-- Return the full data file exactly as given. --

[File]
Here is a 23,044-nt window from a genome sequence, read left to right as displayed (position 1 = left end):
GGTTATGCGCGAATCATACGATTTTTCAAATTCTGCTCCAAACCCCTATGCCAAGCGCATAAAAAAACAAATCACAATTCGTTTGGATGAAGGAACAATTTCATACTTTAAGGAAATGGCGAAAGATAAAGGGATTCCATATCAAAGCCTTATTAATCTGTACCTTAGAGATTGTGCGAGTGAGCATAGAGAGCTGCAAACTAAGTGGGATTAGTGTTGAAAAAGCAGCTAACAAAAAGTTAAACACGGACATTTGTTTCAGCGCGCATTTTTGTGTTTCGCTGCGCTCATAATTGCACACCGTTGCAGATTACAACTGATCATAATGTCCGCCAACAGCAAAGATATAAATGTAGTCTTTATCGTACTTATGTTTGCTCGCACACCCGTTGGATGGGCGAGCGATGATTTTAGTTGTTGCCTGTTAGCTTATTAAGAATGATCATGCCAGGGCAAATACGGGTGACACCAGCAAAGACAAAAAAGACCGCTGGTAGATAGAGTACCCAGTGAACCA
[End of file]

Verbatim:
Here is a 23,044-nt window from a genome sequence, read left to right as displayed (position 1 = left end):
GGTTATGCGCGAATCATACGATTTTTCAAATTCTGCTCCAAACCCCTATGCCAAGCGCATAAAAAAACAAATCACAATTCGTTTGGATGAAGGAACAATTTCATACTTTAAGGAAATGGCGAAAGATAAAGGGATTCCATATCAAAGCCTTATTAATCTGTACCTTAGAGATTGTGCGAGTGAGCATAGAGAGCTGCAAACTAAGTGGGATTAGTGTTGAAAAAGCAGCTAACAAAAAGTTAAACACGGACATTTGTTTCAGCGCGCATTTTTGTGTTTCGCTGCGCTCATAATTGCACACCGTTGCAGATTACAACTGATCATAATGTCCGCCAACAGCAAAGATATAAATGTAGTCTTTATCGTACTTATGTTTGCTCGCACACCCGTTGGATGGGCGAGCGATGATTTTAGTTGTTGCCTGTTAGCTTATTAAGAATGATCATGCCAGGGCAAATACGGGTGACACCAGCAAAGACAAAAAAGACCGCTGGTAGATAGAGTACCCAGTGAACCA